A two-part Toronto Star feature has taken aim at so-called “licensing mills” and examines the call for mandatory entry level training for truck drivers in Ontario.
The Star’s reports investigates sub-standard, “cut rate” truck driving training schools – dubbed “licensing mills” or “puppy mills” in professional trucking circles – that charge driving students about $1000 or less for inadequate training. As the article points out, many students that take courses at these unregulated schools are “trained just enough to pass the road test” for their AZ licence but while they gain “easier and faster” entrance into the trucking industry, they are often find they are unemployable to reputable and decent-paying trucking companies because they have no acquired the necessary skills and knowledge for the job.
The Star observed one particular training centre for several weeks where tractor-trailer students were never trained on 400-series highways with higher speeds and lane merging. None of the test routes observed by the Star had roads with speed limits of 80 km/h or higher.
Reporters also observed the road route portion of the DriveTest exams and timed them at about 15 minutes.
The Star report highlights how there is no specific requirement for any tractor-trailer driving instruction in Ontario. “Candidates are not asked where they were trained — or if they were trained — before booking a provincial DriveTest exam.”
In stark contrast, “an Ontario forklift operator must have formal training to meet Ministry of Labour safety standards,” the report points out.
Interviewed by the Star, OTA President David Bradley, said it is “bizarre” that tractor-trailer drivers are not skill-tested on major highways where the industry works alongside the motoring public.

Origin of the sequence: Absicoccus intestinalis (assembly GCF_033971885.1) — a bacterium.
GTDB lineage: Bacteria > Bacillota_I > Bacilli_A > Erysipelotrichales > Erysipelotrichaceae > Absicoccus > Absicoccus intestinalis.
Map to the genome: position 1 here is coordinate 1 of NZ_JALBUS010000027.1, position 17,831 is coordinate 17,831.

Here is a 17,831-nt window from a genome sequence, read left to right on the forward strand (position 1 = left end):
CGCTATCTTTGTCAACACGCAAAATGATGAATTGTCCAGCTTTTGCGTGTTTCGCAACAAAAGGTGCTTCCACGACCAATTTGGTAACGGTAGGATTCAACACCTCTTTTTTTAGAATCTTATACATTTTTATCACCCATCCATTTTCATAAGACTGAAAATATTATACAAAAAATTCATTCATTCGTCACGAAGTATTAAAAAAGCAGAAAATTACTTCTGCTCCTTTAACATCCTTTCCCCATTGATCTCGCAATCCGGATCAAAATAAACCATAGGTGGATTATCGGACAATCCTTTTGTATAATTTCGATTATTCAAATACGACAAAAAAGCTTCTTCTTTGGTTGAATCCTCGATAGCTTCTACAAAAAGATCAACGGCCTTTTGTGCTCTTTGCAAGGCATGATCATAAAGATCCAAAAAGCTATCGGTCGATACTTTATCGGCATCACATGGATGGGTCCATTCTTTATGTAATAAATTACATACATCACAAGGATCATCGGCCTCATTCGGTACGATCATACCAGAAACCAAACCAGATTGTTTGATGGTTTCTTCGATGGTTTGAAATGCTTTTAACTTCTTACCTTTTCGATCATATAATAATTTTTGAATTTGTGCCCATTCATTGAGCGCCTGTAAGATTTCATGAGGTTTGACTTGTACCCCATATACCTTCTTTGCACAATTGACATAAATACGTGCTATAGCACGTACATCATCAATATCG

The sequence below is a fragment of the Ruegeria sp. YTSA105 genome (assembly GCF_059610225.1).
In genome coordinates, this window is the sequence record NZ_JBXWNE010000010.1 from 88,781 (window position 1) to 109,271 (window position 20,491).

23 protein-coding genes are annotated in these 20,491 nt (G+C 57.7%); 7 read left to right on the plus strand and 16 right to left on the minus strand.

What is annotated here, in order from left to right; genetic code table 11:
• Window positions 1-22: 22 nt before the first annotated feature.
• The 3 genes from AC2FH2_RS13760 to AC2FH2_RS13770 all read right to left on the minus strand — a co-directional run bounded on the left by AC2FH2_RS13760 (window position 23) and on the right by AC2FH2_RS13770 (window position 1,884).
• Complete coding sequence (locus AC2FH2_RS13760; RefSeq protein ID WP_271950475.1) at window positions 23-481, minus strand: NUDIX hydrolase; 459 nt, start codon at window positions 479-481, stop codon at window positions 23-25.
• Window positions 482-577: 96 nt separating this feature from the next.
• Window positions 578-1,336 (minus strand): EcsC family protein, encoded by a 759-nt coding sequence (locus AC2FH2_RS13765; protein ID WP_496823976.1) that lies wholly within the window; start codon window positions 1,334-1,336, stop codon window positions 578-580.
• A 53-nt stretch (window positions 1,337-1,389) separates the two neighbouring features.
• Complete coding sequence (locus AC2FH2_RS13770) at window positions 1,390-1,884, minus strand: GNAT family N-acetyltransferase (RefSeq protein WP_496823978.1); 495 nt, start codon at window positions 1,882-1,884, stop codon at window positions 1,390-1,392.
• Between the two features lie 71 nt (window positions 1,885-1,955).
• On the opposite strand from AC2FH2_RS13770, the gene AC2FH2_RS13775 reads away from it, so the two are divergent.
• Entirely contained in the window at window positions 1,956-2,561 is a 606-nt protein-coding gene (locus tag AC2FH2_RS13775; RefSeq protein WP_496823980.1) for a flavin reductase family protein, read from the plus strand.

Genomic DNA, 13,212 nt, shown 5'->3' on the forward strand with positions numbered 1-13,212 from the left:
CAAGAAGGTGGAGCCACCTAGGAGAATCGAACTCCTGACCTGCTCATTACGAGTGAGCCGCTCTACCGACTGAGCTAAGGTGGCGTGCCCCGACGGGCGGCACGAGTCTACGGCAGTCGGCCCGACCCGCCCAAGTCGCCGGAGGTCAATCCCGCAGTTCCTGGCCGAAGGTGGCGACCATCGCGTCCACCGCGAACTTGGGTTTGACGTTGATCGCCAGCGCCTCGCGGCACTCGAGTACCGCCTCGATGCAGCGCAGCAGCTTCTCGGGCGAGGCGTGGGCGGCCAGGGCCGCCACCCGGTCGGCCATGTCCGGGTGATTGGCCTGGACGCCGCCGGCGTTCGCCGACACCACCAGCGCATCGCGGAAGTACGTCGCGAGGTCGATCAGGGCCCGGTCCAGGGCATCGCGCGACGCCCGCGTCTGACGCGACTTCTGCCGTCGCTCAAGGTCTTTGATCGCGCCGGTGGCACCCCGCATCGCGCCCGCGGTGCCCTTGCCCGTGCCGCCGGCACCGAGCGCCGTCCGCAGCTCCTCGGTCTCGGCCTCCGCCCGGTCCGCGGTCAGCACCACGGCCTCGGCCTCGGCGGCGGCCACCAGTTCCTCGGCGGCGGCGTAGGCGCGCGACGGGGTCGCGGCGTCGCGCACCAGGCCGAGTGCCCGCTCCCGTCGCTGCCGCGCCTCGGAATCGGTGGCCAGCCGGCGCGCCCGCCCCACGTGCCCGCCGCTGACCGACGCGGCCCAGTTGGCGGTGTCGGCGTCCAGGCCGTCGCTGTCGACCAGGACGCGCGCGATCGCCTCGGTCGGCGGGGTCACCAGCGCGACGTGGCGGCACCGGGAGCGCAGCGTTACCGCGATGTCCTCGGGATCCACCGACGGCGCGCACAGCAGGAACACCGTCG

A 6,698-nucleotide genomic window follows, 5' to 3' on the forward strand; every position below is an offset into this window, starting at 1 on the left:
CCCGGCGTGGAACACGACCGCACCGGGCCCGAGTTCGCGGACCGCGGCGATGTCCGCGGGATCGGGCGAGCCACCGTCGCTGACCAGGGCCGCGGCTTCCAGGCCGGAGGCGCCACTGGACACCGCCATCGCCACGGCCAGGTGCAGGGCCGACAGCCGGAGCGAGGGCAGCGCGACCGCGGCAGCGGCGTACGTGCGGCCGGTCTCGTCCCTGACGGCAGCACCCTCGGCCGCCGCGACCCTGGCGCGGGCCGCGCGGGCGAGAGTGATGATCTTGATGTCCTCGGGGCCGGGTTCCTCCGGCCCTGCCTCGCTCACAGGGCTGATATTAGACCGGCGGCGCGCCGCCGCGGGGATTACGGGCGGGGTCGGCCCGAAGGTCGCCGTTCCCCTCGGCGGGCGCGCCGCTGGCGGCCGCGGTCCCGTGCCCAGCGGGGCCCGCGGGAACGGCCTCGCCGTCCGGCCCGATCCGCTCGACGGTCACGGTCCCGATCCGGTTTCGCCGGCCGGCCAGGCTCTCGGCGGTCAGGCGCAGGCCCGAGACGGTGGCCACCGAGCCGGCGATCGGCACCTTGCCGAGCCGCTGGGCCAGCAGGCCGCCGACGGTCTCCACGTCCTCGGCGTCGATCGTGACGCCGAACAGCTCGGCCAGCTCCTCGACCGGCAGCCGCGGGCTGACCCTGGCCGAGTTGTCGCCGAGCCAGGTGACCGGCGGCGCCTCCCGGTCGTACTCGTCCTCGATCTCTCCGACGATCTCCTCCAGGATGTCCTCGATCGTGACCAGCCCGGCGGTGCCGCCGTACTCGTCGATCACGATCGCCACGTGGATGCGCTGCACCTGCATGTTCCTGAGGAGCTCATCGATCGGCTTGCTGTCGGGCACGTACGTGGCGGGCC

OTA supports mandatory entry level training for new truck drivers, where a minimum standard of entry level, apprenticeship or apprenticeship-like truck driver training should be required. OTA would also like to see truck driving recognized as a skilled trade by the various levels and branches of government, standards councils.
Bradley told the Star said he would like to see several elements of the current examination made more rigorous, particularly when it comes to testing drivers’ abilities to back a tractor trailer into a working loading dock.
In the second part of the series, the newspaper examined dozens of centres in the GTA that operate by taking advantage of “lax oversight” by the provincial government.
The Ministry of Training, Colleges and Universities issued a statement saying students should verify that their school is accredited by the province. Approved truck training courses must be at least 200 hours in duration, including 50 hours of on-road instruction.
Yvette Lagrois, president of the Truck Training Schools Association of Ontario, tells the Star how difficult is it to keep unregulated schools from cropping up. “Think of whack-a-mole at the CNE. What happens? You whack a mole and another one comes up. Anybody with a cellphone and a truck can put out an advertisement on the web,” Lagrois said. “But they may be here today, gone tomorrow.”
OTA member Kim Richardson of KRTS Transportation Specialists was also interviewed. He said these “licensing mills” put the public at risk.
While Ontario’s commercial truck drivers as a class have a sound safety record (the Star notes a small minority of truck-car collisions are the truck driver’s fault), Bradley said improved defensive-driving training from mandatory, regulated schooling could potentially reduce crashes even further.
“We’re held to a higher standard, and so we should be, because we share our workplace with the public,” Bradley said. “… we want to be continuously improving.”
Bradley added that a mandatory standard created by the trucking industry and enforced by the province would make the cut-rate schools do one of two things:
“They’ll either have to up their game to meet the standard that the industry has set, or they’ll go out of business. And frankly, either one works for me.”